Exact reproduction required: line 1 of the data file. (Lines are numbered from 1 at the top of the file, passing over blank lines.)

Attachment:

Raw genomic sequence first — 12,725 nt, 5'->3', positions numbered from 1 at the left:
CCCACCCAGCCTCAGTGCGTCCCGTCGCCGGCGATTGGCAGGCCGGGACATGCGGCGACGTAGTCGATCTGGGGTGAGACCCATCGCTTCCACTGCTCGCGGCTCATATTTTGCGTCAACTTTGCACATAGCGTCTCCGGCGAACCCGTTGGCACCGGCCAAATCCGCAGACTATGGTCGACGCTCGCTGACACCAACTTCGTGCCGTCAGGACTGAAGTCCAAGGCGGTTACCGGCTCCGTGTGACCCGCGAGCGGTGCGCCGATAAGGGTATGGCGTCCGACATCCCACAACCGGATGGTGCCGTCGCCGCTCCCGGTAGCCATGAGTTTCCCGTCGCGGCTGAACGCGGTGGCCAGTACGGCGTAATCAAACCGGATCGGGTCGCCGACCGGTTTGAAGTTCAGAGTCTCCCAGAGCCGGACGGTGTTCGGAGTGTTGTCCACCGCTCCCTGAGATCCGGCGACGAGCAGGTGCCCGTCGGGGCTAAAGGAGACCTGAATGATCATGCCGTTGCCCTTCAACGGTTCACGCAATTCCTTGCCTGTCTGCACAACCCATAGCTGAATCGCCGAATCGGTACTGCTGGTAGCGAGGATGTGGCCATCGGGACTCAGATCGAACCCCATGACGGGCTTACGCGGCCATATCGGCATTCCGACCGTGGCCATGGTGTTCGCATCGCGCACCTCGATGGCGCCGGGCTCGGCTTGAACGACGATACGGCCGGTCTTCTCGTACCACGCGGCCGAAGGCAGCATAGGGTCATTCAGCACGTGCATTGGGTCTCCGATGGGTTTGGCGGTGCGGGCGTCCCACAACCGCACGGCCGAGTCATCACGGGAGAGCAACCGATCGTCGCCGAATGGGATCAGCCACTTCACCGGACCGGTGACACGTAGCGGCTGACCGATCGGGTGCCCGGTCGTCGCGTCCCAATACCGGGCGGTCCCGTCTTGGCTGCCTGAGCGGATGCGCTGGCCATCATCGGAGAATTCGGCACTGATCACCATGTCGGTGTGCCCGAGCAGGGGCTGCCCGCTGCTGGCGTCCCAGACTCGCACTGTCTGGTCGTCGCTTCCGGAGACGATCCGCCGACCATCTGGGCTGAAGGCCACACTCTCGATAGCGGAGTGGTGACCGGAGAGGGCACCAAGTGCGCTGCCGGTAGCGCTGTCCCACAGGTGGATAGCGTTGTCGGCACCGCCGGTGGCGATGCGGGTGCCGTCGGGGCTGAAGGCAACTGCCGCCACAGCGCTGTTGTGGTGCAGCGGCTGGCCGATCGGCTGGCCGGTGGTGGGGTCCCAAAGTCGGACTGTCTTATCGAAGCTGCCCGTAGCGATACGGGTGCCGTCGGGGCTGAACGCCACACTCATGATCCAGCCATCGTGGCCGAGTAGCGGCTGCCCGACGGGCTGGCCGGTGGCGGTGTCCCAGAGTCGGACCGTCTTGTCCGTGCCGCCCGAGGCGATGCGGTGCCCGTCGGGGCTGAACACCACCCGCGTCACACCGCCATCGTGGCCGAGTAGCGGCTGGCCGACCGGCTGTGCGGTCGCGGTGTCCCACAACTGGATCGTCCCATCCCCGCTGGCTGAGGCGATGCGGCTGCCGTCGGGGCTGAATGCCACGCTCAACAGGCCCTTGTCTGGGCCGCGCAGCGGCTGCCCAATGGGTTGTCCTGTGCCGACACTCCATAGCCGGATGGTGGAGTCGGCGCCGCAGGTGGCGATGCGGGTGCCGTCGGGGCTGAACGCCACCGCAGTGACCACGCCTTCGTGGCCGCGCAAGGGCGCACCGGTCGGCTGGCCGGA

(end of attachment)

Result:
Raw genomic sequence first — 12,725 nt, 5'->3', positions numbered from 1 at the left: